Protecting endangered species and wild places through
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October 31, 2005
Contact: Greta Anderson, Center for Biological Diversity 520.623.5252 x 314;


Washington will release a report later today on federal lands’ grazing that estimates budgetary shortfalls in public lands grazing programs exceed $123 million annually, which amounts to at least $1.23 billion every decade. The BLM and the Forest Service, which manage most public lands livestock operations, lost at least $115 million in 2004. The GAO report acknowledges that this conservative figure does not account for all direct costs and it notes that some agencies do not specifically track grazing expenditures.

“We appreciate that the GAO looked into this budget shortfall, but even these figures underestimate the true cost of public lands livestock grazing,” said Greta Anderson, botanist and range restoration coordinator for the Center for Biological Diversity. “This report fails to account for the full ecological costs of public lands livestock grazing: depleted soils, degraded and polluted waterways, and impaired habitat for wildlife. If we are going to continue to allow ranchers to use our lands, it would be better to spend more money protecting these resources and to recover more of the costs by collecting reasonable fees.”

Numerous government programs are subsidized by taxpayer dollars, but in the case of public lands grazing, only a select few benefit from this largesse. Whereas other federal subsidies are available to the greater American public, only a few public lands ranchers benefit from cheap federal forage and the artificially-low grazing fees. The GAO report shows that the BLM and Forest Service grazing fees are far below fees charged on comparable private rangeland, on state trust lands throughout the west, and even on other federal lands such as those managed by the National Park Service and the US Fish and Wildlife Service.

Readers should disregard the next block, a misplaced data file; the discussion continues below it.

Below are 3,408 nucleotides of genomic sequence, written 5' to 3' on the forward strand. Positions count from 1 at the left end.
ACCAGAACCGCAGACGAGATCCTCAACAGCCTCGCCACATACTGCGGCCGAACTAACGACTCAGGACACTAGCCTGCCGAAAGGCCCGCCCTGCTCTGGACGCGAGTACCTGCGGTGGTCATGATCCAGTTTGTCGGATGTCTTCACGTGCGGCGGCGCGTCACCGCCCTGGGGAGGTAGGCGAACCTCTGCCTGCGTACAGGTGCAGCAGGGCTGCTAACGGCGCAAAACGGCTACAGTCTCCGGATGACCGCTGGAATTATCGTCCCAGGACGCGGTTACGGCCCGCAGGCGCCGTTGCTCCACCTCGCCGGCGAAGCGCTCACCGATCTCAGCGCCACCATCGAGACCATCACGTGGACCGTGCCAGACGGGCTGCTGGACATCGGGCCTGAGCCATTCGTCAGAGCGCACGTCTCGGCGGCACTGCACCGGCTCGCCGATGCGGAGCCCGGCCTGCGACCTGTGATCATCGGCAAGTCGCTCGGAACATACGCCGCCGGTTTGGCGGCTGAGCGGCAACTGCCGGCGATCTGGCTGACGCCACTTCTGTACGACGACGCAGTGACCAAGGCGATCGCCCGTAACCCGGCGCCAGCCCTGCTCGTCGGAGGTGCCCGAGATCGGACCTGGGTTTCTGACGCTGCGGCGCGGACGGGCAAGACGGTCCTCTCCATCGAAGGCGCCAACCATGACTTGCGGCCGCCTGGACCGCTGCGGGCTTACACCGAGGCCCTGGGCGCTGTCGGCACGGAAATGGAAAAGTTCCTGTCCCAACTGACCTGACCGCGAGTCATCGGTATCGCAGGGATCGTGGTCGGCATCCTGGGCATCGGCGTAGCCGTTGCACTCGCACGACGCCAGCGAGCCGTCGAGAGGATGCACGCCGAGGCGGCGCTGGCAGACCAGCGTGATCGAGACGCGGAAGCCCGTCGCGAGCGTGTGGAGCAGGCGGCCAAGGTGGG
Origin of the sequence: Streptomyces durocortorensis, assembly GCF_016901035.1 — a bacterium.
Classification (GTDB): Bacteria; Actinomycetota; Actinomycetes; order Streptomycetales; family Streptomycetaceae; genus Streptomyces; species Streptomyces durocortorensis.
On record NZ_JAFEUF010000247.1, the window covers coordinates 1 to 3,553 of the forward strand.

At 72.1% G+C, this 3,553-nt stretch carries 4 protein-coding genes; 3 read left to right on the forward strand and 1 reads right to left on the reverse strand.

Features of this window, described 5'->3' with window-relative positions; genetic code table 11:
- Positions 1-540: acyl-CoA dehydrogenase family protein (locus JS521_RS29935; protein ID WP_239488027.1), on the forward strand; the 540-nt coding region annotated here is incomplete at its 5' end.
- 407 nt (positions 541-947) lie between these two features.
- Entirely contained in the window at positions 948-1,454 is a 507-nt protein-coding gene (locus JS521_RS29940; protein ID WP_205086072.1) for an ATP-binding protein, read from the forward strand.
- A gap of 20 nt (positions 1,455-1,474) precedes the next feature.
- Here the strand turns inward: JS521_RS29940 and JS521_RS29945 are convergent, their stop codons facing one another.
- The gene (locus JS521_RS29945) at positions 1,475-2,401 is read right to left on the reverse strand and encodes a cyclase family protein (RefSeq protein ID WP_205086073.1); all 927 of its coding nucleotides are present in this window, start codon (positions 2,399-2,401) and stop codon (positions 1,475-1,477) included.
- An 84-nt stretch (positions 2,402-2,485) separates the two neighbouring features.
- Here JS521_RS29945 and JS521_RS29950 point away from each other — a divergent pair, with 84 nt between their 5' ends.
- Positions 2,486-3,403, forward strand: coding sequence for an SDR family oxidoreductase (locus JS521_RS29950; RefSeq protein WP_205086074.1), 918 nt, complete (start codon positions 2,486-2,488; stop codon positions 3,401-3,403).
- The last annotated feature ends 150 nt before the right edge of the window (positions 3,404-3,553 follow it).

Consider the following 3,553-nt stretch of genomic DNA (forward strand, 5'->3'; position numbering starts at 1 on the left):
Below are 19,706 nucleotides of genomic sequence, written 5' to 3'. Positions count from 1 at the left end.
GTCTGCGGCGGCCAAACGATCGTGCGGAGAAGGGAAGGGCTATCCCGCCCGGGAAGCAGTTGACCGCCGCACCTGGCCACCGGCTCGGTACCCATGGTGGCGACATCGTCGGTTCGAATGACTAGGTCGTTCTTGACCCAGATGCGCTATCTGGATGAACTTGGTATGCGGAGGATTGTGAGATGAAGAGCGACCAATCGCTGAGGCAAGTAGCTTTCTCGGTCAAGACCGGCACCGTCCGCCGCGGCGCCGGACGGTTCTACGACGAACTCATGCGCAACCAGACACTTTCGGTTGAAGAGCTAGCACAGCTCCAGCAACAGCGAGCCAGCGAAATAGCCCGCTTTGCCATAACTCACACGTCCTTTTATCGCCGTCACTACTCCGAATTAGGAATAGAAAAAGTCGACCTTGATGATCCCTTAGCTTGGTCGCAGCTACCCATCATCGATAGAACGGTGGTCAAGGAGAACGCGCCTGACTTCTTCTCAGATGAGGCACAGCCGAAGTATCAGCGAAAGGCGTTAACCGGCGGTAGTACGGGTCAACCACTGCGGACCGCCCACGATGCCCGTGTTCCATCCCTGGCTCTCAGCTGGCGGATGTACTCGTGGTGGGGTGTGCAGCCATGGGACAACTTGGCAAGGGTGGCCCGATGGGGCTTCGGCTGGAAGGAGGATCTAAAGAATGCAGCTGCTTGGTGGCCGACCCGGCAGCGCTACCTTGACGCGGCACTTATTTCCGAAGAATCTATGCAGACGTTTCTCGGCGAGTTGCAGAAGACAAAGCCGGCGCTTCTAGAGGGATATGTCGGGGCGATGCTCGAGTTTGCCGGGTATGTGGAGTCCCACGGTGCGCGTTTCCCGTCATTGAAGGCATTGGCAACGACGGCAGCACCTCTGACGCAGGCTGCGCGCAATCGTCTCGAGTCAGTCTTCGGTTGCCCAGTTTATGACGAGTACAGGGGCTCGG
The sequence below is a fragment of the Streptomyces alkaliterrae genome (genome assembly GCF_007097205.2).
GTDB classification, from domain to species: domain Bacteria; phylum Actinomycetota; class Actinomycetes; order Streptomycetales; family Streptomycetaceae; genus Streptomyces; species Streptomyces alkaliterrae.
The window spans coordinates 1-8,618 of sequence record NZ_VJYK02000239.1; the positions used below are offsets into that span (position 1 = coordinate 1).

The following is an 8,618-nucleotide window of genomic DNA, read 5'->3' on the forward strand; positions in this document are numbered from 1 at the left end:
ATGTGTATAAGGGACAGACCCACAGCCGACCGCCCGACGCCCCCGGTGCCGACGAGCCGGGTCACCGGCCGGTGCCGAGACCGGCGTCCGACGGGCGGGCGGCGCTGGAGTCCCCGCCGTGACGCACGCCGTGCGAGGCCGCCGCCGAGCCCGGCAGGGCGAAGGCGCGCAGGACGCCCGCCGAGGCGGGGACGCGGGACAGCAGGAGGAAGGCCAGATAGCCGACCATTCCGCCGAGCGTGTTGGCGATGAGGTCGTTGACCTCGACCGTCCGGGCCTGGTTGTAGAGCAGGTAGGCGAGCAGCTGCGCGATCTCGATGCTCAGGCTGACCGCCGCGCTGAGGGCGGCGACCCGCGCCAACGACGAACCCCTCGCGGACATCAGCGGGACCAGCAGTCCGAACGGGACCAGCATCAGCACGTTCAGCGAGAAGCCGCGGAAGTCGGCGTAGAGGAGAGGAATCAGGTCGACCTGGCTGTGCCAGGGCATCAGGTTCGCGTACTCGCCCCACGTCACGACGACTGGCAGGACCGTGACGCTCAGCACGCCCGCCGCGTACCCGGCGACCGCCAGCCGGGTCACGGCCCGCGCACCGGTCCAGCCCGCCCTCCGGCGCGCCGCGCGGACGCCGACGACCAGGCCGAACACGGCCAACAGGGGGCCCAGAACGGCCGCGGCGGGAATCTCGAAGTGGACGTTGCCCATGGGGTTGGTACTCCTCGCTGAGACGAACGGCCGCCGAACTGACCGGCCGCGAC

The report shows that the current grazing fee is set below fair-market value. Most public lands ranchers pay $1.79 per month for each cow-calf pair, compared to ranchers on comparable private lands who pay an average of $13.30. The current fee fails to recover even one-fifth of the costs of grazing on BLM and Forest Service lands, and taxpayers are making up the difference.

Unfortunately, the budget deficit created by livestock grazing is not really new. In 1994, Congress issued Rangeland Reform, a study that explored the shortfall and recommended raising the grazing fee to help cost recovery. These changes were never adopted. In 2002, the Center for Biological Diversity issued a report by economists entitled “Assessing the Full Cost of the Federal Grazing Program” which revealed the discrepancy between costs and revenues in the federal grazing program, and also attempted to estimate the costs incurred through ecological damage. This report estimated the true cost of public lands ranching was closer to $500 million annually ( ). The current GAO report reveals some of the same insight into budget deficits. Federal agencies should be charging fair market value for public lands’ resources.

“Grazing is an expensive and wasteful use of our spectacular public lands. Such a small percentage of our beef comes out of the western rangelands that if it public lands livestock grazing ended today, the consumer wouldn’t even notice a difference,” said Anderson. “However, eliminating livestock on public lands would make an enormous difference in the recovery of imperiled species, in water and watershed quality, in the abundance and health of wildlife, and in the overall aesthetic experience of BLM and National Forest lands. The value of these benefits has yet to be figured into the equation.”


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